While much of the talk surrounding Microsoft's games department is centered on Xbox One X, there's something to be said for what the company will do going forward. At an Xbox One X even in London, Senior Global Marketing Director, Albert Penello told MCVUK that Microsoft is focused on "compatibility, and that's not just backwards compatibility," he said.
"I don't know what the future holds, but I do know that we care a lot about compatibility and in this day and age people have shifted to caring more about their community and their apps, than caring about the piece of hardware that they're on, and we have just moved with that."
Penello correlates this strategy to how mobile devices roll out new hardware on a more frequent basis, but he was careful not to suggest that new consoles would be an annual thing from Microsoft.
"I'm certainly not an advocate of 'we're going to do a new console every year', but consumers are more used to this idea that they can buy devices with different performance levels, when a new generation of hardware comes out, their old stuff still works."
Penello also references the Windows platform, and how it has been backwards compatible pretty much since the beginning. We don't see new operating systems come out on a yearly basis, and god help us all if they did. But rather rolling out one major update every 3-4 years and supporting it with updates, rather than 5-7 years is more likely the direction we are heading very soon.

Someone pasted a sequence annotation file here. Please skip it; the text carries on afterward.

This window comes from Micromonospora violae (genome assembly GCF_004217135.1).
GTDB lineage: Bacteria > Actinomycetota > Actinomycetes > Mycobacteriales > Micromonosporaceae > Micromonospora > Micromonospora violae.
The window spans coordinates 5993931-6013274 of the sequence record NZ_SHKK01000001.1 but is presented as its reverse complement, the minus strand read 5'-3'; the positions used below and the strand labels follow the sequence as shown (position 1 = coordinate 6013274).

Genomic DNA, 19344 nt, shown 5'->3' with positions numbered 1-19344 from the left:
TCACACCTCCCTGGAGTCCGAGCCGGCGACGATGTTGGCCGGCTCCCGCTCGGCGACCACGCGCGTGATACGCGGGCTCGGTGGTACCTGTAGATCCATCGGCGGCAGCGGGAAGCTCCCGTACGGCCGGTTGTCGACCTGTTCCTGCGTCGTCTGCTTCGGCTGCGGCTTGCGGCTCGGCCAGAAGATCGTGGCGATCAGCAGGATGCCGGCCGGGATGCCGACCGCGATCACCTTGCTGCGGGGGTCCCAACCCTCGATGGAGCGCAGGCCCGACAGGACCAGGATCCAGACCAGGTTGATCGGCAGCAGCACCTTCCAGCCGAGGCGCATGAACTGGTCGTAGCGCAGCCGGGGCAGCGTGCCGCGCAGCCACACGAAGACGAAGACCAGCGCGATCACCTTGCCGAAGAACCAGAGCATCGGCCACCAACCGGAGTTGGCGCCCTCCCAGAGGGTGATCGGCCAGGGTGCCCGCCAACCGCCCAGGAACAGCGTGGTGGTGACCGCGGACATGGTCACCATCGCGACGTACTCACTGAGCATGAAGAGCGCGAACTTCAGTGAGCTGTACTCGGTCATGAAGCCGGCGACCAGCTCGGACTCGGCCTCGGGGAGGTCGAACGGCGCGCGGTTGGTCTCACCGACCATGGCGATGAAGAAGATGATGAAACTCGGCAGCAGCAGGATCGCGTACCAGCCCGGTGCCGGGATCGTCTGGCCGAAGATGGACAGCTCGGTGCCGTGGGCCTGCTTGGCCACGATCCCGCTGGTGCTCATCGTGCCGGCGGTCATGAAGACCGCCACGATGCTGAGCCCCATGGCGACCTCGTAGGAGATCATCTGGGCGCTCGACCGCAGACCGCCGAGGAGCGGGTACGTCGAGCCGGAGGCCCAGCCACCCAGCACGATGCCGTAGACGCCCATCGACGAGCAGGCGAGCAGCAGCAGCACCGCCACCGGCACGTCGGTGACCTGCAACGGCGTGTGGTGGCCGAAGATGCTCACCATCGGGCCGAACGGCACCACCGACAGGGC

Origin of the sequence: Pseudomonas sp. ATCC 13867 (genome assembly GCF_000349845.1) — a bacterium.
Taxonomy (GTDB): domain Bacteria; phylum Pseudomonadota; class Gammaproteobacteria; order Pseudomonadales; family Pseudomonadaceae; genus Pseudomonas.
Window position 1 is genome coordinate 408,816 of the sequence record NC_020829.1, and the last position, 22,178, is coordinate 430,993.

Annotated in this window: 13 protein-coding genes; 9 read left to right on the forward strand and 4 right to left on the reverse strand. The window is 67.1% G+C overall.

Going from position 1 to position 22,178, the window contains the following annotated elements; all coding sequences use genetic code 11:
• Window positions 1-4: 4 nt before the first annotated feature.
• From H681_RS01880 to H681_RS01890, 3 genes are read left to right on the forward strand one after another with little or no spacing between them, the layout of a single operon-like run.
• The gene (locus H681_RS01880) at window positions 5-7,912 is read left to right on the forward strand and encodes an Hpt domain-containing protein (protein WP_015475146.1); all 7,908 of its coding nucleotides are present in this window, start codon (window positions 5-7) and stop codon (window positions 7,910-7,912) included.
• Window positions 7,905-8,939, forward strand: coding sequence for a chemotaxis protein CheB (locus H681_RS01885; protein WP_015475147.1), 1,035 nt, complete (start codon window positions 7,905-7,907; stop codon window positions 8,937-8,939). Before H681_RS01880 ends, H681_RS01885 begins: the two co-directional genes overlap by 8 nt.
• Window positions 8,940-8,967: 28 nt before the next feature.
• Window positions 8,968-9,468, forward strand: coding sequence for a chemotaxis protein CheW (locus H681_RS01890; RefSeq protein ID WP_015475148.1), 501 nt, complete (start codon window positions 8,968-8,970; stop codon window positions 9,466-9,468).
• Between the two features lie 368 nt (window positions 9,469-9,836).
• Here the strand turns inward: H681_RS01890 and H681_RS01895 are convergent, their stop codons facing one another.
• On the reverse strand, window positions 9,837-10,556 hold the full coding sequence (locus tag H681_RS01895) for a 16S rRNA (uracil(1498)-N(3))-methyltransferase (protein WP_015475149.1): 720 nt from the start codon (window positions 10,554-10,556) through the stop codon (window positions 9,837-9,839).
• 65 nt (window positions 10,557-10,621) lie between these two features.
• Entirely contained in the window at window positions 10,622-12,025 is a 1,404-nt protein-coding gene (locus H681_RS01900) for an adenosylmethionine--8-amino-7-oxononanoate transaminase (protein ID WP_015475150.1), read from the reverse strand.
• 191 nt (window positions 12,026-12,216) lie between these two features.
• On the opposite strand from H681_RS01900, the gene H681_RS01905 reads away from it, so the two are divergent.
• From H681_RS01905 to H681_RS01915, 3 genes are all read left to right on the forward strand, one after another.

Certainly, allowing the more frugal segments of the player bases to hold on to their old stuff for longer amounts of time is undoubtedly a more consumer-friendly approach. Not to mention the unfortunate truth that console generations lock away games behind a wall unless of course, you're willing to buy HD Remasters at full price or digital shop re-releases. Putting value back into the games we buy on Day 1 is nothing but a good move.
The Xbox One X releases on November 7th, 2017.